Under the Anti-Corruption Law 2018, conflict of interest means a situation where the interest of a company official or his/her relative have or likely to have an influence on performance of such official’s duties. Company officials who may be subject to the rules on conflict of interest under the Anti-Corruption Law 2019 include:
Article 14 of the Law on Real Estate Business 2014 has the title “Entities which can purchase, receive assignment, lease, hire-purchase (thuê mua) real esates from real estate companies”. Article 14.2 of the Law on Real Estate Business 2014 provides that a foreign-invested enterprise (FIE), as a customer of a real estate company, is allowed to “purchase, hire-purchase houses, construction works to use for offices or business facilities in accordance with use function of such houses, construction works”. Article 14.2 does not include “leasing from real estate companies” from the permitted scope of purchase by an FIE. Technically, this could mean that an FIE is not allowed to lease office from real estate developers in Vietnam.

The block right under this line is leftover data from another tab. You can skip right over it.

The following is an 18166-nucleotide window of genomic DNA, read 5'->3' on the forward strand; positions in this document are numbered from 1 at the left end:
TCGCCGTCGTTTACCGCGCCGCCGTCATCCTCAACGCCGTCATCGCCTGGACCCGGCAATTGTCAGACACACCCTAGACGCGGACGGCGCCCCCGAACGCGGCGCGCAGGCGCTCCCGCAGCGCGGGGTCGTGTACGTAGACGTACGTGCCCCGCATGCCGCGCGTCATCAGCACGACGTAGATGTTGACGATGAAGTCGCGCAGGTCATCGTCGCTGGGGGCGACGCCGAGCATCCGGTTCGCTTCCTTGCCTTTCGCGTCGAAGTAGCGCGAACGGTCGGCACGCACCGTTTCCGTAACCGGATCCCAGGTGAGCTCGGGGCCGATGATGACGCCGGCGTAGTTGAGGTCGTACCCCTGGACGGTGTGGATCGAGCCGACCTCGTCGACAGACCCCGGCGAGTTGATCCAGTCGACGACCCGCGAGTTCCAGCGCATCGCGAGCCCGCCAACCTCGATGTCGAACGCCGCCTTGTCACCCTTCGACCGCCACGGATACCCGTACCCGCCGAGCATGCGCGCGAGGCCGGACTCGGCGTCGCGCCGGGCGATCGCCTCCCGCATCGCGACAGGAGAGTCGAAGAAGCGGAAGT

After years of existence, it is still arguable whether e-cigarette (thuốc lá điện tử) should be regarded as actual tobacco (thuốc lá). Accordingly, it is not clear how e-cigarette business should be regulated under Vietnamese law.
Under the Law on Tobacco Prevention 2012, tobacco is defined to be “a product wholly or partly manufactured from tobacco ingredients, processed in the form of cigarettes, cigars, tobacco shreds, pipe tobacco and other forms”. The word “other forms” could broadly cover many forms of product. However, from the definition, the key when identifying whether a product is a tobacco product is not its form, but its ingredients.